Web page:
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I have an HTTP Handler that is binding an XmlTextWriter instance to Response.Output like so...

Sub GenerateXml(ByRef Response As HttpWebResponse)
    Using Writer As New XmlTextWriter(Response.Output)
        ' Build XML
    End Using
End Sub

And now I also want the same XML to be saved to the local hard drive (in addition to being streamed to the response). How can I do it?

Things I have tried

1) The obvious, copying the Response.OutputStream to a new FileStream...

    Sub GenerateXml(ByRef Response As HttpWebResponse)
        Using Writer As New XmlTextWriter(Response.Output)
            Build XML Here
        End Using

        // Also tried this inside the Using, with and without .Flush()
        CopyStream(Response.OutputStream, File.Create("C:\test.xml"))
    End Sub

    Sub CopyStream(ByRef Input As Stream, ByRef Output As Stream)
        Dim Buffer(1024) As Byte
        Dim Read As Integer

        Using Input
            Using Output
                While (Read = Input.Read(Buffer, 0, Buffer.Length)) > 0
                    Output.Write(Buffer, 0, Read)
                End While
            End Using
        End Using
    End Sub

I get errors like "Method not supported" and "NullReference"

2) Using a Memory Stream and then copying it...

    Using Memory As New MemoryStream()
        Using Writer As New XmlTextWriter(Memory, Encoding.UTF8)
            Build XML Here
        End Using

        // Tried outside of the Using, with and without Flush()
        CopyStream(Memory, Response.OutputStream)
        CopyStream(Memory, File.Create("C:\test.xml"))
    End Using

I get errors like "Cannot access a closed Stream."

Why is something so simple such a PITA?!

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Do I really have to resort to writing the file to disk and then using Response.TransmitFile()? –  Josh Stodola Jan 11 '10 at 15:15

4 Answers 4

up vote 2 down vote accepted

You can't wire up Response.OutputStream in that manner. However, you could do one of two things:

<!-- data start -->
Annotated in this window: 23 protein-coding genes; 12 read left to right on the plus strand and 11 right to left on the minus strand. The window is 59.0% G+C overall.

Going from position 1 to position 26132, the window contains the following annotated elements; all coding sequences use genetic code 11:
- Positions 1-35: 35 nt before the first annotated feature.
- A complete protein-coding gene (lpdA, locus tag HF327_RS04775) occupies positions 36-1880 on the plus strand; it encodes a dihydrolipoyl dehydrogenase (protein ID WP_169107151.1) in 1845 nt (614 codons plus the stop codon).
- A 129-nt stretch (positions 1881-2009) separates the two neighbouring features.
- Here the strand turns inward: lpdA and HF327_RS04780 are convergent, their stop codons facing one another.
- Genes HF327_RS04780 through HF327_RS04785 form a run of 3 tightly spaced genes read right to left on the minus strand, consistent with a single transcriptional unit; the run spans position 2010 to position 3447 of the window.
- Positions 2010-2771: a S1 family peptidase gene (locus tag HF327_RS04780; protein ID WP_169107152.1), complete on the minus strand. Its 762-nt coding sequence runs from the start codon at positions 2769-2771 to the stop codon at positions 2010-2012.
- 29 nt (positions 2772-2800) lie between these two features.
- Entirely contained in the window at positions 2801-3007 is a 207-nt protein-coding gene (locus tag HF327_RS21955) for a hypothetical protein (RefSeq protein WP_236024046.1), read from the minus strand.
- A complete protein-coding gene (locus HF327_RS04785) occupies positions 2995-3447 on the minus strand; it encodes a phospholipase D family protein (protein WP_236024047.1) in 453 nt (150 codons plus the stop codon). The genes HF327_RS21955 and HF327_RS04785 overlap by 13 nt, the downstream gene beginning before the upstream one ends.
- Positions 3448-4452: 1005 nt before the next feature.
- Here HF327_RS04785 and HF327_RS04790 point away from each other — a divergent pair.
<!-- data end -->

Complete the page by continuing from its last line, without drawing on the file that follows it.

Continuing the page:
1. Create a method that calls Stream.Write for both your test file and Response.OutputStream.

    using (var writerResponse = new XmlTextWriter(Response.OutputStream))
    using (var writerFile = new XmlTextWriter(File.Create(@"c:\test.xml"))
    {
        StartElement(writerResponse, writerFile, @"test");
    }
    
  2. Create a wrapper class which encapsulates two streams to be written to and provides all of the stream methods you require (Write etc).

    public class DualStream : Stream
    {
        public DualStream(Stream first, Stream second)
        {
        }
    
    
    
    public override bool CanRead { get { return false; } }
    public override bool CanWrite { get { return true; } }
    
    
    public override void Write(byte[] buffer, int offset, int count)
    {
        this.first.Write(buffer, offset, count);
        this.second.Write(buffer, offset, count);
    }
    
    } // ... using (var writerFile = new XmlTextWriter(File.Create(@"c:\test.xml"))) using (var writer = new XmlTextWriter( new DualStream(Response.OutputStream, writerFile)), null)) { // use writer }
share|improve this answer
    
Sigh, I was hoping for something easier but I guess this will do. Thanks! –  Josh Stodola Jan 11 '10 at 15:42

You need to reset the memorystream position to 0.

i.e.:

Memory.Position = 0
share|improve this answer

Have you tried the save method?

http://msdn.microsoft.com/en-us/library/system.xml.xmldocument.save%28VS.71%29.aspx

I don't know if you will be able to use it in your context.

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I found this EchoStream class on codeproject by googling for .net stream tee (tee being the unix-y word for what you want).

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